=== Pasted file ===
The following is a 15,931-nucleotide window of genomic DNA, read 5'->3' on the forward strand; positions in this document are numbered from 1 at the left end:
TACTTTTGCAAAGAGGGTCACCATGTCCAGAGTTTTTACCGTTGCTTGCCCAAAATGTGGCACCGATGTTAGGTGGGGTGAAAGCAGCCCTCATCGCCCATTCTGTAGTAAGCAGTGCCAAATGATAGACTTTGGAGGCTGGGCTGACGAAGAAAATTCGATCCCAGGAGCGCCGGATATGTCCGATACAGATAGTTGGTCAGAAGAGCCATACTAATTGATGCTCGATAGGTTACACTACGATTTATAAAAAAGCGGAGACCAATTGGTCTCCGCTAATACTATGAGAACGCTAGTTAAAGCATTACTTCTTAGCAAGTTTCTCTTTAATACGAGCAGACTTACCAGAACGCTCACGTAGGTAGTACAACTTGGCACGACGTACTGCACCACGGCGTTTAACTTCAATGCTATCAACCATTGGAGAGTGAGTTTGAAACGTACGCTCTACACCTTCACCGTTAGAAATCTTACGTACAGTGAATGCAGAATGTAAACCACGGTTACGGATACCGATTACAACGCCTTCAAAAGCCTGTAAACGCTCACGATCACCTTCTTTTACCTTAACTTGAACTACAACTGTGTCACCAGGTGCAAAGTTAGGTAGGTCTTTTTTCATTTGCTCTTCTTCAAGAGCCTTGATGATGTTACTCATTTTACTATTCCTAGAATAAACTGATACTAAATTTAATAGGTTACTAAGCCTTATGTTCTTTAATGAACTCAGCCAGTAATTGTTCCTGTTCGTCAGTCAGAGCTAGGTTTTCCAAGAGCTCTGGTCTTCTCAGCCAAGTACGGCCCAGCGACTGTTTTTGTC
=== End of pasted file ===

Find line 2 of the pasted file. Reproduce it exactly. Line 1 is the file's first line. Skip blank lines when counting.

TACTTTTGCAAAGAGGGTCACCATGTCCAGAGTTTTTACCGTTGCTTGCCCAAAATGTGGCACCGATGTTAGGTGGGGTGAAAGCAGCCCTCATCGCCCATTCTGTAGTAAGCAGTGCCAAATGATAGACTTTGGAGGCTGGGCTGACGAAGAAAATTCGATCCCAGGAGCGCCGGATATGTCCGATACAGATAGTTGGTCAGAAGAGCCATACTAATTGATGCTCGATAGGTTACACTACGATTTATAAAAAAGCGGAGACCAATTGGTCTCCGCTAATACTATGAGAACGCTAGTTAAAGCATTACTTCTTAGCAAGTTTCTCTTTAATACGAGCAGACTTACCAGAACGCTCACGTAGGTAGTACAACTTGGCACGACGTACTGCACCACGGCGTTTAACTTCAATGCTATCAACCATTGGAGAGTGAGTTTGAAACGTACGCTCTACACCTTCACCGTTAGAAATCTTACGTACAGTGAATGCAGAATGTAAACCACGGTTACGGATACCGATTACAACGCCTTCAAAAGCCTGTAAACGCTCACGATCACCTTCTTTTACCTTAACTTGAACTACAACTGTGTCACCAGGTGCAAAGTTAGGTAGGTCTTTTTTCATTTGCTCTTCTTCAAGAGCCTTGATGATGTTACTCATTTTACTATTCCTAGAATAAACTGATACTAAATTTAATAGGTTACTAAGCCTTATGTTCTTTAATGAACTCAGCCAGTAATTGTTCCTGTTCGTCAGTCAGAGCTAGGTTTTCCAAGAGCTCTGGTCTTCTCAGCCAAGTACGGCCCAGCGACTGTTTTTGTC